The global economy has entered a new era, a mercurial corporate form that Malone calls the Protean Corporation, that will become the dominant species by the middle of the next decade. Words: 661
In further edited excerpts from the original review* Spencer E. Ante (www.BusinessWeek.com) goes on to say:
“These Protean Corporations,” he writes, “will behave like perpetual entrepreneurial startups, continuously changing their form, direction, even their identity. They will be true corporate shape-shifters.”
This notion may not come as a shock, but the huge repercussions Malone envisions just might. The big challenge will be finding a way to protect the core DNA of a company as it reinvents itself over a time frame of months rather than once a generation or decade. Workers will need to be more adaptable than ever. “The company that employs you for the next 20 years may radically change a dozen times, and you will have to find your place in each of those reincarnations,” writes Malone.
The price of ignoring this warning is steep. Corporations that fail to figure out how to couple permanence with perpetual change will be “swept away,” he says. Although it’s a grandiose theory, Malone presents a strong and timely case that business is entering a phase of creative destruction where nothing can be taken for granted and change is the only constant. In part, the cause of all this disruption is the runaway nature of the changes he and co-author Bill Davidow predicted in The Virtual Corporation. “Ever-greater virtualization” is eating away at organizational structures and replacing them with “networks of free agents.” Another factor is generational: Malone says the more entrepreneurial mindset of today’s twentysomethings will serve as a “catalyst for radical change.” With the implosions on Wall Street and in Detroit, Malone’s message is likely to resonate with an uncertain and edgy public.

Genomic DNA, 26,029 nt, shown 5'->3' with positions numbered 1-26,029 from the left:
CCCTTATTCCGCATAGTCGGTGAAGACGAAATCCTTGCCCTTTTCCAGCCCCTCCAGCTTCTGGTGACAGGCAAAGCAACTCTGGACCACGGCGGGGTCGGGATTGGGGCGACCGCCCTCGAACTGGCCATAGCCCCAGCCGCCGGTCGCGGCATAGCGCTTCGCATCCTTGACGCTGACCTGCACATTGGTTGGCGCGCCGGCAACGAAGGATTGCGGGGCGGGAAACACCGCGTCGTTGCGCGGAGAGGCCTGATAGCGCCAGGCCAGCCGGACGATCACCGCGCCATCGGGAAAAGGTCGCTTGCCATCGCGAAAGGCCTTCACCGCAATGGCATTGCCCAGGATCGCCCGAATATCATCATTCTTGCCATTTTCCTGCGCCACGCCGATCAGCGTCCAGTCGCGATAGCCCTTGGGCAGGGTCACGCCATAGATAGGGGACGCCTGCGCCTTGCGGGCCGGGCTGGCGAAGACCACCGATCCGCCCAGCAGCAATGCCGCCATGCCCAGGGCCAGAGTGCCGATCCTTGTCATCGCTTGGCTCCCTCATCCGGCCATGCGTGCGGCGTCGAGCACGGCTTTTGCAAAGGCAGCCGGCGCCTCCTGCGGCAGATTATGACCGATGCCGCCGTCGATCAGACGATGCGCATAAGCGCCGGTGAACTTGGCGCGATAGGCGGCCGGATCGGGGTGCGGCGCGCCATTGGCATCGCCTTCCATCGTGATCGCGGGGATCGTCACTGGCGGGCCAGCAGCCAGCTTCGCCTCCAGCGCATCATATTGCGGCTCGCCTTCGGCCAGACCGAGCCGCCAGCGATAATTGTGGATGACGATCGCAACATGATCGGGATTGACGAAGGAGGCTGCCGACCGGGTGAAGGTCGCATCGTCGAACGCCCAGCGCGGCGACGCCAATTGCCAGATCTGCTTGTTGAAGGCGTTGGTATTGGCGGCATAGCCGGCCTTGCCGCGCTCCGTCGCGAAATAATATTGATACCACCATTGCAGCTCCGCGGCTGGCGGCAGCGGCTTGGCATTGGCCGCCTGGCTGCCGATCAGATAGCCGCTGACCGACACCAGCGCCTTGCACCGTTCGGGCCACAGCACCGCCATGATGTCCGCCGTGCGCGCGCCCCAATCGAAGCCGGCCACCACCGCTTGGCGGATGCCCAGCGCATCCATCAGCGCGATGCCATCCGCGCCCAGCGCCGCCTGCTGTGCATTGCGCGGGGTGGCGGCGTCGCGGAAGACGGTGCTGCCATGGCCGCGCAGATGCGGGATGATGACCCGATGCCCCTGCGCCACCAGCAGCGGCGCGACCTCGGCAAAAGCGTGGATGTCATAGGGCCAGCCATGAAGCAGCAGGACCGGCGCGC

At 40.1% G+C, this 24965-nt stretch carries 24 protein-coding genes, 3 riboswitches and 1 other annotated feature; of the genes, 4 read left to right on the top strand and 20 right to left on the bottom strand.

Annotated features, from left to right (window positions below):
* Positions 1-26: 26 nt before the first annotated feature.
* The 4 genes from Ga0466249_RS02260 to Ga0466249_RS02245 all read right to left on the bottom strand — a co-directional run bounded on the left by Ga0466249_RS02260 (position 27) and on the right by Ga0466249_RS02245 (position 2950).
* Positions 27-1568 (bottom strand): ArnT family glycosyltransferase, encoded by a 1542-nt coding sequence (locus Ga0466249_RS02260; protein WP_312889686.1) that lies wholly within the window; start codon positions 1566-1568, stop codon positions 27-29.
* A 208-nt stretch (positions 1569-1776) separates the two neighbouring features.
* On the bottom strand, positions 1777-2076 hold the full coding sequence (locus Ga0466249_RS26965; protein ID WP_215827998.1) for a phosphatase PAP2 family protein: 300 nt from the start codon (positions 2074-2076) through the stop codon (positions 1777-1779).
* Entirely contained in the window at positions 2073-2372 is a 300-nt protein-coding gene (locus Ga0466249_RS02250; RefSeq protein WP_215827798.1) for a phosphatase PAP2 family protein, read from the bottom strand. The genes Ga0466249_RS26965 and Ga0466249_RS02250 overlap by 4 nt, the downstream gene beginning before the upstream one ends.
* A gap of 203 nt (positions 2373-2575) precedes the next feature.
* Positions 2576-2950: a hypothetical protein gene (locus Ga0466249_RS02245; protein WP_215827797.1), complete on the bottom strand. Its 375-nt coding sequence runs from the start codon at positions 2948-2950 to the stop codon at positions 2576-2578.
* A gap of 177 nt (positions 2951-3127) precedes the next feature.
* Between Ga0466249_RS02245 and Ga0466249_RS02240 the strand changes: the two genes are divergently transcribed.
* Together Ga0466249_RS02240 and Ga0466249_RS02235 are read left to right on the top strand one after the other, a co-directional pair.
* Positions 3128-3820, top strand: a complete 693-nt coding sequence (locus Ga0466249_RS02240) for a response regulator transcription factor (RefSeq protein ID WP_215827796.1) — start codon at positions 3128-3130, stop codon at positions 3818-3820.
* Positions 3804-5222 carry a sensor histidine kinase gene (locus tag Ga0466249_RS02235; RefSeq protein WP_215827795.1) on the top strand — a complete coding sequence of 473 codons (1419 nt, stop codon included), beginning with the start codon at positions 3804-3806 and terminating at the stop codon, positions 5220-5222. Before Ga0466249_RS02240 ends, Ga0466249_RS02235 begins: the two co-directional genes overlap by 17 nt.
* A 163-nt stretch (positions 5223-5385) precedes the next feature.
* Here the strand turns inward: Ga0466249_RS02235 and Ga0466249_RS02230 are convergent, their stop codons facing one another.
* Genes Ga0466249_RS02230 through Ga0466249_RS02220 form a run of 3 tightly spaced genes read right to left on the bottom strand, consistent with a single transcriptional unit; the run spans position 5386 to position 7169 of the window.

At times, especially in the back half of the book, Malone veers off track when he switches from prognosticator to management consultant. In several highly detailed chapters, he explains how Protean Corporations will have to adopt radically new ways of structuring themselves. And some of his prescriptions seem downright fantastical. Take his idea of Core Employees. To protect a company’s core values, Malone proposes the creation of a coterie of workers, a sort of tribal council, whose members answer to the board of directors, not the chief executive, and have job security for life (unless they really mess up). And though he acknowledges the risk that the Core could become counterrevolutionaries “who secretly run the company to their own ends,” he naively clings to the notion that CEOs would willingly relinquish so much power.
That’s not to say the book runs out of gas. In one of the later chapters, Malone introduces another class of power player in the Protean Corporation: the Competence Aggregators. These are the entrepreneurs inside a company who create products and services. Since perpetual innovation is key to survival, Malone says these “intrapreneurs” must be supported and given freedom, funding, technical resources, and a stake, much like a startup with venture capital.
“Companies of the future must not only support fully the creation of new entrepreneurial enterprises within their corporate operations and do whatever it takes to make the company’s work environment conducive to startups, but even take the next step of basing their corporate strategy on the presence of these internal startups.” It’s an idea so audacious that—in a sped-up, hypercompetitive future—it just might work.
– The above article consists of reformatted edited excerpts from the original for the sake of brevity, clarity and to ensure a fast and easy read. The author’s views and conclusions are unaltered.
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